Lassa fever is an acute viral hemorrhagic illness caused by Lassa virus that affects many countries in West Africa. Lassa virus is transmitted to humans via contact with food or household items contaminated with urine or feces from infected rodents. The number of Lassa virus infections per year in West Africa is estimated at 100,000 to 300,000, with approximately 5,000 deaths. While many of those infected with Lassa virus are asymptomatic, 1 in 5 infections result in severe disease. The more serious symptoms can include hemorrhaging (in gums, eyes, or nose, as examples), respiratory distress, repeated vomiting, facial swelling, pain in the chest, back, and abdomen, and shock. Neurological problems have also been described, including hearing loss, tremors, and encephalitis. The estimated fatality rate for patients hospitalized with severe cases of Lassa fever is 15%. The disease is especially severe late in pregnancy, with maternal death and/or fetal loss occurring in more than 80% of cases during the third trimester.
Lassa fever occurs in all age groups and both sexes. Those at greatest risk are people living in rural areas where infected rodents are usually found, especially in communities with poor sanitation or crowded living conditions. Health workers are at risk if caring for Lassa fever patients if proper infection control methods are not employed. When symptomatic, the onset of disease is usually gradual, starting with fever, general weakness, and malaise. Headache, sore throat, muscle pain, chest pain, nausea, vomiting, diarrhea, cough, and abdominal pain may follow. Because the symptoms of Lassa fever are so non-specific, clinical diagnosis is often difficult, especially early in the course of the disease. Additionally, Lassa fever is difficult to distinguish from other viral hemorrhagic fevers such as Ebola virus, malaria, shigellosis, typhoid fever and yellow fever that are co-endemic in West Africa.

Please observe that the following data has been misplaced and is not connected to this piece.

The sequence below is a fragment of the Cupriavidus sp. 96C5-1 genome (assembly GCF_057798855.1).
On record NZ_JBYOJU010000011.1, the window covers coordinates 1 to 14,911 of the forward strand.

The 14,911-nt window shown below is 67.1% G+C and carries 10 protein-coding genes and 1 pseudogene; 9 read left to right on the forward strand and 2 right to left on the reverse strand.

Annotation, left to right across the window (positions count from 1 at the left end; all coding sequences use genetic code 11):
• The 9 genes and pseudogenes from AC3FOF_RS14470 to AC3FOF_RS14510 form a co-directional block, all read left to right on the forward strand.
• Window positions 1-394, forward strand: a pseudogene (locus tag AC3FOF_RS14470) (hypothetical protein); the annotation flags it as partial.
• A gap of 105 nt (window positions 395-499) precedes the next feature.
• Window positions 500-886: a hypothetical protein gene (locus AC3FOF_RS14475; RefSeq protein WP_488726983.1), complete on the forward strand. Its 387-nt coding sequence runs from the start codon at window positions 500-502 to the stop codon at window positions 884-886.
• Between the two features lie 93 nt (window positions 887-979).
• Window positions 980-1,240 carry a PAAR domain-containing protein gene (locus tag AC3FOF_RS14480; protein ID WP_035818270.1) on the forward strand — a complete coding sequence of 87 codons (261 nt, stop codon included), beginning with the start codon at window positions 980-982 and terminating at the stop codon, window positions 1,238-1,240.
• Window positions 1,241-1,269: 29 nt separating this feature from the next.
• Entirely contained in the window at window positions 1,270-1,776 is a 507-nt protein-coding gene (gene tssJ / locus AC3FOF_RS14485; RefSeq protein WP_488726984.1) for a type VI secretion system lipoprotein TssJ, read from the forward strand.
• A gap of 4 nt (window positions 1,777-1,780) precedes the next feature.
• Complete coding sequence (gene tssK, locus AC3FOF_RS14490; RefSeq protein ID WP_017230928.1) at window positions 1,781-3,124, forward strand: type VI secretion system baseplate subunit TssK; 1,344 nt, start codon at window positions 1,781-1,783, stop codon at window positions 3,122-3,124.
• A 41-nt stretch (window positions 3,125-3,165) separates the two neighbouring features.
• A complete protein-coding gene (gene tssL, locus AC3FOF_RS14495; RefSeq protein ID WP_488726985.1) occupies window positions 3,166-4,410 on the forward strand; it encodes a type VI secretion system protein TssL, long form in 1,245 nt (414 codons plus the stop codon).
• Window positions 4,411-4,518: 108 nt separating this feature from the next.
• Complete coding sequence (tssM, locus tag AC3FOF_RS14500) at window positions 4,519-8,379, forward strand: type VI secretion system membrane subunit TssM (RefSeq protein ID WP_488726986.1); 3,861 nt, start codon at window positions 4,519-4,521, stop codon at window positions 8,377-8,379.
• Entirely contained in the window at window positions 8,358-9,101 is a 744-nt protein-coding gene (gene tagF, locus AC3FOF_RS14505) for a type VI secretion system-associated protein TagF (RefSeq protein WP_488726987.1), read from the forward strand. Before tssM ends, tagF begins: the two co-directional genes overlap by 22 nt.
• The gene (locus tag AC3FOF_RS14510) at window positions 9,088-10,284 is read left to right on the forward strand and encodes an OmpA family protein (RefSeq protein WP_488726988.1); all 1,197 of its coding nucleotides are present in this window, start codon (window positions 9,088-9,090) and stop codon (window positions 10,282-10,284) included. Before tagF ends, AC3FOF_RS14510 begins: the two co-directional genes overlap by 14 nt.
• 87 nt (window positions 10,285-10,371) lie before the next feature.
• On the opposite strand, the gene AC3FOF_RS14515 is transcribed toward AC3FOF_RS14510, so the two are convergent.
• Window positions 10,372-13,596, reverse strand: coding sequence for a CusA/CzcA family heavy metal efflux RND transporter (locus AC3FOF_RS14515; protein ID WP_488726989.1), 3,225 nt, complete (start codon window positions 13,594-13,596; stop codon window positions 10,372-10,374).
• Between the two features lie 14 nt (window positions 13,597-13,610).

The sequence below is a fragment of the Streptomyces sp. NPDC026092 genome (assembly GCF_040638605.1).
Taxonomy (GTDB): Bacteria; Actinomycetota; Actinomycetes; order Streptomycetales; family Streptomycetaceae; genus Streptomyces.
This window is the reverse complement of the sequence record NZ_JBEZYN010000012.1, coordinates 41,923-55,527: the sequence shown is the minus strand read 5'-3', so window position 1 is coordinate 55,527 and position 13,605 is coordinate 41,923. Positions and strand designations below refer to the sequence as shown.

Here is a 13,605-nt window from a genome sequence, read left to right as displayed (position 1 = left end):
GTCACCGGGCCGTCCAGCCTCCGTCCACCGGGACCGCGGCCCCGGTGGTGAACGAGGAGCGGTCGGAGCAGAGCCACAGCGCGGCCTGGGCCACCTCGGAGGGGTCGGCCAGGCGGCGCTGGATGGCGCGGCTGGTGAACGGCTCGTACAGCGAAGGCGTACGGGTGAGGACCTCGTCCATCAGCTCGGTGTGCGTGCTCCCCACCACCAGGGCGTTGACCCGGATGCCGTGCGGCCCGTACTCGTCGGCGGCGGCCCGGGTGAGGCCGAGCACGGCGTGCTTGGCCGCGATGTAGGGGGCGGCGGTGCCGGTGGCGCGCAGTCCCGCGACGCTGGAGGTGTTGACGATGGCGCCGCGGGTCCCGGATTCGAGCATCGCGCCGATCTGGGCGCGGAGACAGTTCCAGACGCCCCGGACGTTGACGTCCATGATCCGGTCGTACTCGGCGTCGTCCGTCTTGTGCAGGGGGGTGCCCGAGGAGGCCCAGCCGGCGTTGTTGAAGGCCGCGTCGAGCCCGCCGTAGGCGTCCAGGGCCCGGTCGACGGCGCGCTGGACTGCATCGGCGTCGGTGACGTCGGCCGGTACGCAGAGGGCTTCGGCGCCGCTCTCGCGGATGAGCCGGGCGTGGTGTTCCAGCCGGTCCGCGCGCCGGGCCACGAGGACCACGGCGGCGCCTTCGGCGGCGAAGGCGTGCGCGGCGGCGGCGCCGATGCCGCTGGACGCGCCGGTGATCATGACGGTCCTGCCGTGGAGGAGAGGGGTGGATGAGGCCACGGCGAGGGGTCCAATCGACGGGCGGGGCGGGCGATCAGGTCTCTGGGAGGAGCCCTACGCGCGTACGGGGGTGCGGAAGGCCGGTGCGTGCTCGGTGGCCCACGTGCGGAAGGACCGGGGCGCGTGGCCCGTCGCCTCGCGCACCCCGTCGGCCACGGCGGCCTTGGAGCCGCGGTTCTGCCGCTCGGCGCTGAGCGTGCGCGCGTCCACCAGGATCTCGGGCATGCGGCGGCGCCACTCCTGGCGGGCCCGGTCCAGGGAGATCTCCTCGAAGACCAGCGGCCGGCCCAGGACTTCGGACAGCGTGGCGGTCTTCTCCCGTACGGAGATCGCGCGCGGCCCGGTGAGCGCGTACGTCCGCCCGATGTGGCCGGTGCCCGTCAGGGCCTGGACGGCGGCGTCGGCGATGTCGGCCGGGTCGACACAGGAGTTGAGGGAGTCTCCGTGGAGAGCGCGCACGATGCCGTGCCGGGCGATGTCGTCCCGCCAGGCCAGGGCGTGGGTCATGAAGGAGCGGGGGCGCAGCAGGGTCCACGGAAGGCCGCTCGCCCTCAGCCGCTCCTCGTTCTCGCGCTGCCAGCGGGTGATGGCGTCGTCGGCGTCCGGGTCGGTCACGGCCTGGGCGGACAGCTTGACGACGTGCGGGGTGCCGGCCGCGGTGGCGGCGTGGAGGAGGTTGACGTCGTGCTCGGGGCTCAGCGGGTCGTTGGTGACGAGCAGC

Current standard diagnostics for Lassa virus demand clinical samples be sent to a central laboratory, as they require sophisticated laboratory equipment and highly trained staff. These requirements and the inherent cost associated with such tests, present multiple challenges in resource-poor regions. The our laoratory is focused on making monoclonal antibodies that can be used to detect Lassa virus in a rapid diagnostic assay that is affordable, user friendly and can be performed at the point-of-care while providing results in 15 minutes.
Project Investigator: David P. AuCoin, Ph.D.
Grant support: This study was supported by DTRA contract N00173-16-C-2003, Field-forward diagnostic technologies and tiered evaluation, 2016-2017.